All biases aside, the ways in which you will be able to deploy, manage HA and achieve distributed computing models will be fundamentally different than we have for the most part been able to achieve. But the best thing yet is that when it comes to Identity & Access management, the cost and complexity barriers will be significantly less than we know it today.

Oracle Open World 2010 Wrap-up

It’s been a little over a week since OOW, and finally getting back into the swing of things. I should say up front that while I spoke at Oracle Open World, this was not a general session like VMworld, but instead I spoke from the VMware booth at Oracle Open World. Not only was it great hanging out with some really cool folks from the marketing teams from VMware (which I never get to do) I also had the chance to speak directly with Oracle and VMware partners and customers about the cool things that me and my team at VMware have been working on over the past 18 months. It was a throwback to my consulting days at Oracle, which were great, but with the liberty to share more about doing things with VMware than the ordinary Oracle Consultant does.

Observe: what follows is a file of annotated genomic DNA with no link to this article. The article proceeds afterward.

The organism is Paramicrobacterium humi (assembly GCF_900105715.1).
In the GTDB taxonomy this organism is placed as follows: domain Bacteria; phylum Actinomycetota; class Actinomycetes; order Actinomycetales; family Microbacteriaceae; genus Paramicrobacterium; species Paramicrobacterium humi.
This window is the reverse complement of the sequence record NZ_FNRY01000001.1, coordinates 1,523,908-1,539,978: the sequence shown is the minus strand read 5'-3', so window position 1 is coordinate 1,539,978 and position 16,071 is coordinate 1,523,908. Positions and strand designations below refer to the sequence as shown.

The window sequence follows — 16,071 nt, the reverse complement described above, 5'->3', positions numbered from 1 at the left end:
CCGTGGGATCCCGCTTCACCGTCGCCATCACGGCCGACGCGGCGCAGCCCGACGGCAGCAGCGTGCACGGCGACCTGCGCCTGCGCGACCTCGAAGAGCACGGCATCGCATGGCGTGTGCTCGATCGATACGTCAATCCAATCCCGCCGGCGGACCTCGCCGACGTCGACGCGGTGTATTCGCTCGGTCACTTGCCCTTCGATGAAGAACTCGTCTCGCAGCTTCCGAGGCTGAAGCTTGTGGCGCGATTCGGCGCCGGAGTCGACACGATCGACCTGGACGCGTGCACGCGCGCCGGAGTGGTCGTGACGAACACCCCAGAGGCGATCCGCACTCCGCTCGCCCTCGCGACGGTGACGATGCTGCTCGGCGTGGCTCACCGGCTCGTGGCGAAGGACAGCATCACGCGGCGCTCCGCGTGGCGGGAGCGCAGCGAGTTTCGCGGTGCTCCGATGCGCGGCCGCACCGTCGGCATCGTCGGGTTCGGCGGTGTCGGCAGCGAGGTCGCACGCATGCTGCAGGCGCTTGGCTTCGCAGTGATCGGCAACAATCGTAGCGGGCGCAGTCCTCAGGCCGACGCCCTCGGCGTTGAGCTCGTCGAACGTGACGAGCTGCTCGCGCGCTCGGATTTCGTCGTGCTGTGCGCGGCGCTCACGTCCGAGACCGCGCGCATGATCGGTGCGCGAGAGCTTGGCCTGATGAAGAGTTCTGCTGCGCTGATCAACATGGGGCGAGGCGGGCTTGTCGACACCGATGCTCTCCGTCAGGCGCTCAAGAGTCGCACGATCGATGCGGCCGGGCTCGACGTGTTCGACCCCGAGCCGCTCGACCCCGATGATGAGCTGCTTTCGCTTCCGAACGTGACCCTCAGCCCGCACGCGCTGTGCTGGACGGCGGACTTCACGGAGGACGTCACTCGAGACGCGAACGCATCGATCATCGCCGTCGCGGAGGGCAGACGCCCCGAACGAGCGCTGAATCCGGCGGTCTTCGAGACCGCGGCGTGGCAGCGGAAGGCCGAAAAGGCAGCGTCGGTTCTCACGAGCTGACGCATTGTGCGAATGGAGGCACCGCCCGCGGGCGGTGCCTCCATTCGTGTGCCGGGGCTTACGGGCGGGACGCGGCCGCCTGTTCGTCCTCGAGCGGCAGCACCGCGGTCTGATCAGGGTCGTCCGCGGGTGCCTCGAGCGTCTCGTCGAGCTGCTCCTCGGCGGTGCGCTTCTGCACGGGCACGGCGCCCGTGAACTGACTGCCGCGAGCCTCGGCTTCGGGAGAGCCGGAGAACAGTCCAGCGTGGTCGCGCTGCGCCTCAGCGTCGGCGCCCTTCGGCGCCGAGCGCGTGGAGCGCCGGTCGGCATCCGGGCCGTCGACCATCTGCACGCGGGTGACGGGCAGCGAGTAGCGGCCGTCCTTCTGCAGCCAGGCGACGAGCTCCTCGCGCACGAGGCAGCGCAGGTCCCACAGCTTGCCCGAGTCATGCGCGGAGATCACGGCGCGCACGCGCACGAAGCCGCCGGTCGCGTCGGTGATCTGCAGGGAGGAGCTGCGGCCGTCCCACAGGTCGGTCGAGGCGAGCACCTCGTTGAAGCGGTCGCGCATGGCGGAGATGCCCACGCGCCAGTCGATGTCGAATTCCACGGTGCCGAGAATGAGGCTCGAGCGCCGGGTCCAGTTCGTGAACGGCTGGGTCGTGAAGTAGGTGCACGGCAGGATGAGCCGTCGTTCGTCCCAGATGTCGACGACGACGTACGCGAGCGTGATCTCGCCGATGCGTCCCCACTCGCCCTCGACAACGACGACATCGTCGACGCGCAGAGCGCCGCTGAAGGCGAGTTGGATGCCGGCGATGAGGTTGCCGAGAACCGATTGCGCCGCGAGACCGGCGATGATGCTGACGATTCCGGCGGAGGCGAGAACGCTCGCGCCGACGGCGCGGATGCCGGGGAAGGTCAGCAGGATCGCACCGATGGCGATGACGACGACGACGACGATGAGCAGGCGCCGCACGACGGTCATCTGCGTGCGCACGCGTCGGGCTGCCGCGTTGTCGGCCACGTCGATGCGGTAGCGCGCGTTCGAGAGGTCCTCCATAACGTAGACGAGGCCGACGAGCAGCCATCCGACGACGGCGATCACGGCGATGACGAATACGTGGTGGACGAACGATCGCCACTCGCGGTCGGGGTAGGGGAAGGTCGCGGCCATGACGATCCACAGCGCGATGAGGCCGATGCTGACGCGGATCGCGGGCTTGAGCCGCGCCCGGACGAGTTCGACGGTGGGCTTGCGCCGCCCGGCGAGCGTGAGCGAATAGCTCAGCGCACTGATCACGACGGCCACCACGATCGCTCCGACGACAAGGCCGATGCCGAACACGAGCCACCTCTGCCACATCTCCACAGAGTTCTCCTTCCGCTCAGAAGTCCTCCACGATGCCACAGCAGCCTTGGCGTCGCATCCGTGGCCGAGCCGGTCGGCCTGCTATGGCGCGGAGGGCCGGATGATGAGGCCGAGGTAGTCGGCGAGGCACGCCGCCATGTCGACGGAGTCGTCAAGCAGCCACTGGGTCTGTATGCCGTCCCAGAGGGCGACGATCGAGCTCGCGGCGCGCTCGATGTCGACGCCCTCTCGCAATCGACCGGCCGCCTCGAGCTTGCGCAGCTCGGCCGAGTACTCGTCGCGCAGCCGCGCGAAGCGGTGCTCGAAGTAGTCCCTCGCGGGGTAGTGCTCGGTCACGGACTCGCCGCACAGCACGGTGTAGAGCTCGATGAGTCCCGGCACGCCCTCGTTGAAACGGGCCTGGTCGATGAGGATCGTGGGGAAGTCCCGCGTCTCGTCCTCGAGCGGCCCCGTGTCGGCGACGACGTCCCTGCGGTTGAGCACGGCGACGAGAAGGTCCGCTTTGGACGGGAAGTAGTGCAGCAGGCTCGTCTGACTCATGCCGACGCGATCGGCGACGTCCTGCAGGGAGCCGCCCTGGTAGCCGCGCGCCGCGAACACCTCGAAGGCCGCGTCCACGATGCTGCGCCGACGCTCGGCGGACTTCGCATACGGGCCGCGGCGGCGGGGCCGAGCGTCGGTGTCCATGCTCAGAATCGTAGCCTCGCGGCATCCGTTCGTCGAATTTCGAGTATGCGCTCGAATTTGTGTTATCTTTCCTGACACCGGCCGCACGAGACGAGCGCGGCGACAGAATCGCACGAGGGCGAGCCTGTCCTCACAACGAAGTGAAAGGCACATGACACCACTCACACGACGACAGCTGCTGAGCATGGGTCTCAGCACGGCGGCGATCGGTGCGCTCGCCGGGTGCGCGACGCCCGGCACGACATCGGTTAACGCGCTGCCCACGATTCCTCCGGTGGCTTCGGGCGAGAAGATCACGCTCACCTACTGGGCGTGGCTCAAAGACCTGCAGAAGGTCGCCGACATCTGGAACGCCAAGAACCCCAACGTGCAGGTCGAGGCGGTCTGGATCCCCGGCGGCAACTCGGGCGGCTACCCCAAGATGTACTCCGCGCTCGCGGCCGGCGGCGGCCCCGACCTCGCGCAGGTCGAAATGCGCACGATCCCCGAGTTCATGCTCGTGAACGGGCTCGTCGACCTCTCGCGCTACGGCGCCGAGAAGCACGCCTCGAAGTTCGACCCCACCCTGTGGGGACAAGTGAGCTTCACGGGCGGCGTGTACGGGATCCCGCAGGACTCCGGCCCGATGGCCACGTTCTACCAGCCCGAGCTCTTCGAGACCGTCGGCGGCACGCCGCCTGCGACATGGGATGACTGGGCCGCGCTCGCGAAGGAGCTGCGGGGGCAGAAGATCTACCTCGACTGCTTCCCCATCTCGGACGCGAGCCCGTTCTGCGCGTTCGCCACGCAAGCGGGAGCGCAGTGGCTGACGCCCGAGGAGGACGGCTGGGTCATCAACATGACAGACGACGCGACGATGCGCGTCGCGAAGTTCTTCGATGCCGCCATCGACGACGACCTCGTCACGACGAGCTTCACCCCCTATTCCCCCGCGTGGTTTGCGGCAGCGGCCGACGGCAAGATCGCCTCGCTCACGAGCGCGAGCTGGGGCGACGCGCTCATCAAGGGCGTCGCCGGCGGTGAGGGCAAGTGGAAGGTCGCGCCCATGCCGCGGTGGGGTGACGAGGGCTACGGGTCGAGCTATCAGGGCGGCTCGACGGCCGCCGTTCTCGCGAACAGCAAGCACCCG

My short presentation was focused on helping Oracle IdM customers get a handle on the top pain points that a company might encounter from an operations perspective, and I offered some insights on the challenges one will face and a VMware specific solution to the problem. In essence, if you can build your Oracle IdM foundation on VMware vSphere starting Day 1, it will lend itself to dramatic time/cost savings and speed with regards to building out new environments and horizontally scaling those environments as your business and IT infrastructure evolves.